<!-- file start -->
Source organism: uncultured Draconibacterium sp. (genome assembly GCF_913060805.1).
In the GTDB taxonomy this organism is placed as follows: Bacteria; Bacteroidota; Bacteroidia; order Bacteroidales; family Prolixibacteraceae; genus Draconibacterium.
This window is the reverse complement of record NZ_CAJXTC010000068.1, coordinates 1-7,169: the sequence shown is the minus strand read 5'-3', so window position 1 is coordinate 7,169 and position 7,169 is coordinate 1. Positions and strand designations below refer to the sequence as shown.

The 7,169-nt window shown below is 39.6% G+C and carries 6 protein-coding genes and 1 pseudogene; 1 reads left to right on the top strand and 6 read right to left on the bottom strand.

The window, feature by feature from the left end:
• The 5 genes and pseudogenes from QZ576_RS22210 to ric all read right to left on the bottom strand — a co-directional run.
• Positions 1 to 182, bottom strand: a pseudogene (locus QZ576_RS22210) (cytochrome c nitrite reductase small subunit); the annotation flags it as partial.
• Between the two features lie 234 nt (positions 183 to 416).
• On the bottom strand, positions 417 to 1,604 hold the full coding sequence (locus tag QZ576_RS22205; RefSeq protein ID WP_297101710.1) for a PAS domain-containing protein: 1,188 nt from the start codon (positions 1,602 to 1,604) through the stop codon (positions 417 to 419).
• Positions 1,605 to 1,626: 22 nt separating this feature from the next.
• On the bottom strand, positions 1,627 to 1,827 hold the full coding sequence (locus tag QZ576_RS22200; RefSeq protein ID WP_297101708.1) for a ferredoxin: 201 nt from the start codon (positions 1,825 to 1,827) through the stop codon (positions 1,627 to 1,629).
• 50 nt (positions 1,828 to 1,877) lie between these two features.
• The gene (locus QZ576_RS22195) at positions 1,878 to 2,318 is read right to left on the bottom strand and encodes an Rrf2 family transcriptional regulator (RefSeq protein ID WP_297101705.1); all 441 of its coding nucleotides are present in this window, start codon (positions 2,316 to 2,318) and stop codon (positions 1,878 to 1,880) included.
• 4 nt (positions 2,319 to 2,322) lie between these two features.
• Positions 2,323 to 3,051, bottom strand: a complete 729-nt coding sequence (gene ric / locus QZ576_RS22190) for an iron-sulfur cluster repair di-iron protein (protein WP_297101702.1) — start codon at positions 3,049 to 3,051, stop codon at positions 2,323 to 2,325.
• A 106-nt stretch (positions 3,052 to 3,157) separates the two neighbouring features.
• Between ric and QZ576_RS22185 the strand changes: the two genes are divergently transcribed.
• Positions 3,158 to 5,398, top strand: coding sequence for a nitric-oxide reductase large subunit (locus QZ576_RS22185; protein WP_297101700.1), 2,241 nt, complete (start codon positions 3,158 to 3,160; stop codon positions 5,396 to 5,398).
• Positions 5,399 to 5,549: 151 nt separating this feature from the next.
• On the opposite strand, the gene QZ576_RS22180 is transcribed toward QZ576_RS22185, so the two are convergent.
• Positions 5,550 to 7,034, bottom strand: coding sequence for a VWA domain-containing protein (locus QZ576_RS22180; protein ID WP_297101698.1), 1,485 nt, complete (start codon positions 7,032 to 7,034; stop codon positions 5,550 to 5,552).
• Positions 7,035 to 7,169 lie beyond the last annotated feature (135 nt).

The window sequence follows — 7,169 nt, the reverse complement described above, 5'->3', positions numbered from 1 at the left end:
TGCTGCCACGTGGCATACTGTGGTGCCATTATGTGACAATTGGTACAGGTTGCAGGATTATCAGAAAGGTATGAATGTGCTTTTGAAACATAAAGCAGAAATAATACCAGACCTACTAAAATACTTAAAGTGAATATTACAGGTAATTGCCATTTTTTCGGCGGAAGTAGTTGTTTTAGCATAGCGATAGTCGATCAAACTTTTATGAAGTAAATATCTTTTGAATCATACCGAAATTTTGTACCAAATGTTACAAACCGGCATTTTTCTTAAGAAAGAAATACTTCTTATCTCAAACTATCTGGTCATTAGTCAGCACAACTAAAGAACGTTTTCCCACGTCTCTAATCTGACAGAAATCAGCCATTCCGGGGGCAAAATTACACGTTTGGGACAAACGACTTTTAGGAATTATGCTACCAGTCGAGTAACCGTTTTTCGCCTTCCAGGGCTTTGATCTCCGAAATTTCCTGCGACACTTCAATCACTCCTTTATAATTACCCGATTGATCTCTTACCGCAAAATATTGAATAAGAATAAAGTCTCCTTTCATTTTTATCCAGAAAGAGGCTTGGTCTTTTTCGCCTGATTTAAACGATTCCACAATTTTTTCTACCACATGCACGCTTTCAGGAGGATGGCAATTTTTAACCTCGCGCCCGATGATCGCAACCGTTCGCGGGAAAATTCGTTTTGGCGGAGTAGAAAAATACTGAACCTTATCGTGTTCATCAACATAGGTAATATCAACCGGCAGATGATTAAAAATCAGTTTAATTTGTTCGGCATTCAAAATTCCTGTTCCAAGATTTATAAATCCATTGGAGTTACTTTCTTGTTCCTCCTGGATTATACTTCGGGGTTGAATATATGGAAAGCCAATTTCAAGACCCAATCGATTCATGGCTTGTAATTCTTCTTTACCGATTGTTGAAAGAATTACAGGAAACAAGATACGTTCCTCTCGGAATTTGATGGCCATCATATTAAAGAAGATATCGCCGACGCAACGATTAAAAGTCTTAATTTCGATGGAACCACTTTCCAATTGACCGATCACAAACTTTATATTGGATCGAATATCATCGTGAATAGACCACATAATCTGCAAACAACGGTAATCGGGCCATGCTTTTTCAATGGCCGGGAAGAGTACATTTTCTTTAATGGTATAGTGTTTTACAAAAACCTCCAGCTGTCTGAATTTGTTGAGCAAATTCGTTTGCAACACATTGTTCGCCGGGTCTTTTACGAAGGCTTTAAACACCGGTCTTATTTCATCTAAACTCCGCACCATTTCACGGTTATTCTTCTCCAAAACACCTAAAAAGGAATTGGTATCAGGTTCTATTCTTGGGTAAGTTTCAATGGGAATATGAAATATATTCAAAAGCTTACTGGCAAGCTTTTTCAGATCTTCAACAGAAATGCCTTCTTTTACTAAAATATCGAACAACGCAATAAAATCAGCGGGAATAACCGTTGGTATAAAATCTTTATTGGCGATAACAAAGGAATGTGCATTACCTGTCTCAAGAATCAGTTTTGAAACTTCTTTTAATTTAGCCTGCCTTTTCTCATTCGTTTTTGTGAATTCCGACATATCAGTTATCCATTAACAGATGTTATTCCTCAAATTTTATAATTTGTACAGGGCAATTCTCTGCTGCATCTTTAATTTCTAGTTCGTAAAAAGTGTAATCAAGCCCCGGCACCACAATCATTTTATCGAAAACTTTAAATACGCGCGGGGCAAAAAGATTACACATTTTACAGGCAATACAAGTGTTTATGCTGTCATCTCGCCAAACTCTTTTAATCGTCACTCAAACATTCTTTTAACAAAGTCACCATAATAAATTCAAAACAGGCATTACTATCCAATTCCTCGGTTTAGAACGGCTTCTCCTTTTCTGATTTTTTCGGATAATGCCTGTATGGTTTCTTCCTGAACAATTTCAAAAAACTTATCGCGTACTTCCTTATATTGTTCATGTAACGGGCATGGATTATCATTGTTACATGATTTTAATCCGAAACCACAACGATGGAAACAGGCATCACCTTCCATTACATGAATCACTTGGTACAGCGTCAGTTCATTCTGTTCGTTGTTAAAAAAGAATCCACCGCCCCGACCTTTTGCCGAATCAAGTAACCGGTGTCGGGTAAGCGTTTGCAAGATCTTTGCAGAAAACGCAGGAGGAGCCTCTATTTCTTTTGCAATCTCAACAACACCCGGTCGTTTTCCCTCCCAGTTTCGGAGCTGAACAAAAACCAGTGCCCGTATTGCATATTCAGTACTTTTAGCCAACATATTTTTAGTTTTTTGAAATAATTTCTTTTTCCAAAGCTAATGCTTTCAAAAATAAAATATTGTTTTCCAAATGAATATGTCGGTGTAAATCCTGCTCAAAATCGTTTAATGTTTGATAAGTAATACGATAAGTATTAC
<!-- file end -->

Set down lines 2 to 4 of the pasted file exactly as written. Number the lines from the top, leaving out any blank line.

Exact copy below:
In the GTDB taxonomy this organism is placed as follows: Bacteria; Bacteroidota; Bacteroidia; order Bacteroidales; family Prolixibacteraceae; genus Draconibacterium.
This window is the reverse complement of record NZ_CAJXTC010000068.1, coordinates 1-7,169: the sequence shown is the minus strand read 5'-3', so window position 1 is coordinate 7,169 and position 7,169 is coordinate 1. Positions and strand designations below refer to the sequence as shown.

The 7,169-nt window shown below is 39.6% G+C and carries 6 protein-coding genes and 1 pseudogene; 1 reads left to right on the top strand and 6 read right to left on the bottom strand.